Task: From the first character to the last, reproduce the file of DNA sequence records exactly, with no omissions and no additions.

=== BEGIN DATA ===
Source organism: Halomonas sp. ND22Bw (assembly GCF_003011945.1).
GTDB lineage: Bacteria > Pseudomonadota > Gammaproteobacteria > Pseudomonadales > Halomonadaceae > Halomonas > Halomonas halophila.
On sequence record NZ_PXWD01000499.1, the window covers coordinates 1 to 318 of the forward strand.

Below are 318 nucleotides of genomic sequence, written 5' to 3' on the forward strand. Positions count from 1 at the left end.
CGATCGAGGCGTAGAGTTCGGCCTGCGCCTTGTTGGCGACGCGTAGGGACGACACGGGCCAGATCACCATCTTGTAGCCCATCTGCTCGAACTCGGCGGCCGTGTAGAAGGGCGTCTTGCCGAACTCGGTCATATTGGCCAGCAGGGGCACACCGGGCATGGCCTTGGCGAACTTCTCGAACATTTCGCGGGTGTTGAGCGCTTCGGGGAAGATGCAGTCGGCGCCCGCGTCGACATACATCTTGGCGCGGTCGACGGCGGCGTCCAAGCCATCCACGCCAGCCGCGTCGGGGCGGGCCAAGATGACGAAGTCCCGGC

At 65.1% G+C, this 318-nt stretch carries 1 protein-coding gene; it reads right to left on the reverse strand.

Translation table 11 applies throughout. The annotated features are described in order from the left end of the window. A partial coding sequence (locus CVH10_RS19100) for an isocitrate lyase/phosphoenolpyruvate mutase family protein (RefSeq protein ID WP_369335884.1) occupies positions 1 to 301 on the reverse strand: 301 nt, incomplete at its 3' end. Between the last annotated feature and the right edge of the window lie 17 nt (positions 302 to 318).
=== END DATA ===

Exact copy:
Source organism: Halomonas sp. ND22Bw (assembly GCF_003011945.1).
GTDB lineage: Bacteria > Pseudomonadota > Gammaproteobacteria > Pseudomonadales > Halomonadaceae > Halomonas > Halomonas halophila.
On sequence record NZ_PXWD01000499.1, the window covers coordinates 1 to 318 of the forward strand.

Below are 318 nucleotides of genomic sequence, written 5' to 3' on the forward strand. Positions count from 1 at the left end.
CGATCGAGGCGTAGAGTTCGGCCTGCGCCTTGTTGGCGACGCGTAGGGACGACACGGGCCAGATCACCATCTTGTAGCCCATCTGCTCGAACTCGGCGGCCGTGTAGAAGGGCGTCTTGCCGAACTCGGTCATATTGGCCAGCAGGGGCACACCGGGCATGGCCTTGGCGAACTTCTCGAACATTTCGCGGGTGTTGAGCGCTTCGGGGAAGATGCAGTCGGCGCCCGCGTCGACATACATCTTGGCGCGGTCGACGGCGGCGTCCAAGCCATCCACGCCAGCCGCGTCGGGGCGGGCCAAGATGACGAAGTCCCGGC

At 65.1% G+C, this 318-nt stretch carries 1 protein-coding gene; it reads right to left on the reverse strand.

Translation table 11 applies throughout. The annotated features are described in order from the left end of the window. A partial coding sequence (locus CVH10_RS19100) for an isocitrate lyase/phosphoenolpyruvate mutase family protein (RefSeq protein ID WP_369335884.1) occupies positions 1 to 301 on the reverse strand: 301 nt, incomplete at its 3' end. Between the last annotated feature and the right edge of the window lie 17 nt (positions 302 to 318).